system would simply be propping up an outmoded and counterproductive
way of disseminating research, from the researchers' standpoint.

> Question: If FES's revenues from institutional subscriptions begin a steep
> decline, how should FES garner enough revenues to continue publishing paper
> issues until its members are willing to forego them?

Charge more and more for paper, but don't try to stop the online
version from being made available free by the author. (This would make
the situation much more realistic.)

> Question: Should FES not sell publisher-provided IFWA at a fair price to
> those authors who wish to pay for it?

Yes, as long as FES does not try to stop self-archiving by those who don't.

> FES expects to pay for publication solely from IFWA charges in the all-e
> future.

See above. If the "all-e future" means providing just the QC/C service,
we are in complete agreement, but if it means compensating for
declining S/L/P gate receipts for an o-print product out of IFWA
charges, I am afraid we are not.

> Question: How should societies that publish journals plan for the
> transition to the all-e future?

As I've said in this Forum before, a rational transition plan is
urgently needed, but here would be my stab at how one might look:

(1) Allow authors to self-archive

(2) Raise S/L/P costs to make ends meet with declining S/L/P revenues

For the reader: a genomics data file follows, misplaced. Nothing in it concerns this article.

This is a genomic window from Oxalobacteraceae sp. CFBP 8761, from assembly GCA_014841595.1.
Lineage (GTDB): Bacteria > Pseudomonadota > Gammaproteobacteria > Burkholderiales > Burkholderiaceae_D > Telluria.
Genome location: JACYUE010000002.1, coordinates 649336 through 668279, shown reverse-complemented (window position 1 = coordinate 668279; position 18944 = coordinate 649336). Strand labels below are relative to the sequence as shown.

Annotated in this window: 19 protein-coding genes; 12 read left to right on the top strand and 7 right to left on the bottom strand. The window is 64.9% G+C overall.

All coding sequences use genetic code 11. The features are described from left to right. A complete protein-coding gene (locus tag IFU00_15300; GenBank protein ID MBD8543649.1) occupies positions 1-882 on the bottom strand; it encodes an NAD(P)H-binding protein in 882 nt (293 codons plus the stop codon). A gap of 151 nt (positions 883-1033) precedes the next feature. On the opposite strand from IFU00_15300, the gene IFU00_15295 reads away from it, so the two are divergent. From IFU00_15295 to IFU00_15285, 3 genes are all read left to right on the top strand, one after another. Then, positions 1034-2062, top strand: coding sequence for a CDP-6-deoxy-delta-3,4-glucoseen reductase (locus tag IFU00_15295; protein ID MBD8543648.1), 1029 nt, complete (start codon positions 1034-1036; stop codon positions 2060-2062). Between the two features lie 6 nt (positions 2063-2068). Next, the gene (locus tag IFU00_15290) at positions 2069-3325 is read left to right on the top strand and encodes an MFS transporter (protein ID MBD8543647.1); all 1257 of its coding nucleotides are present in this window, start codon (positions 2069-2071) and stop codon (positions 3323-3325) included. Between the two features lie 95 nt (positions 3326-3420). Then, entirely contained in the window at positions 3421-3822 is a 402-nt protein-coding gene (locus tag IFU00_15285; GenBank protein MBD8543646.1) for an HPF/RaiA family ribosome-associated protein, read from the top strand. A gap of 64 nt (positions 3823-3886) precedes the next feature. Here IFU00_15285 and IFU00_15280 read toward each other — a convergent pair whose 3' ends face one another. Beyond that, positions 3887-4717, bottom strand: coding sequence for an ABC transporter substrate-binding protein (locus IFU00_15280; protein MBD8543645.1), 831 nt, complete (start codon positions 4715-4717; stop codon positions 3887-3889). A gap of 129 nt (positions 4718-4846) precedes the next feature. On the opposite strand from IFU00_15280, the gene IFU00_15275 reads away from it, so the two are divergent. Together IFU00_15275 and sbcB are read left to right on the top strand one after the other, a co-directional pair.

for as long as there is still a real demand for the paper version

(3) Make a consortial agreement with the libraries (via, say, SPARC) to
receive QC/C costs directly out of the windfall S/L/P cancellation
savings to tide over the cultural and administrative transition to
direct author-institution QC/C charges in exchange for the commitment
to downsizing to QC/C service-provision alone on an agreed-upon

> If authors don't want to pay the increasing costs of publisher-provided
> IFWA they can forego IFWA or switch to self-archiving. The option of
> self-archiving should be one thing that keeps the price of
> publisher-provided IFWA low.

Agreed. And if author self-archiving is also allowed (i.e., not
proscribed by copyright) we are in COMPLETE AGREEMENT: You are proposing
to offer an optional product (IFWA) to authors (just as you are offering
an optional product, the paper version, for S/L/P to individuals and

I am simply betting, that with self-archiving clearly permissible, and
IFWA merely an option, authors will do exactly what the Physicists have
done in Los Alamos (and soon in the other disciplinary Open Archives).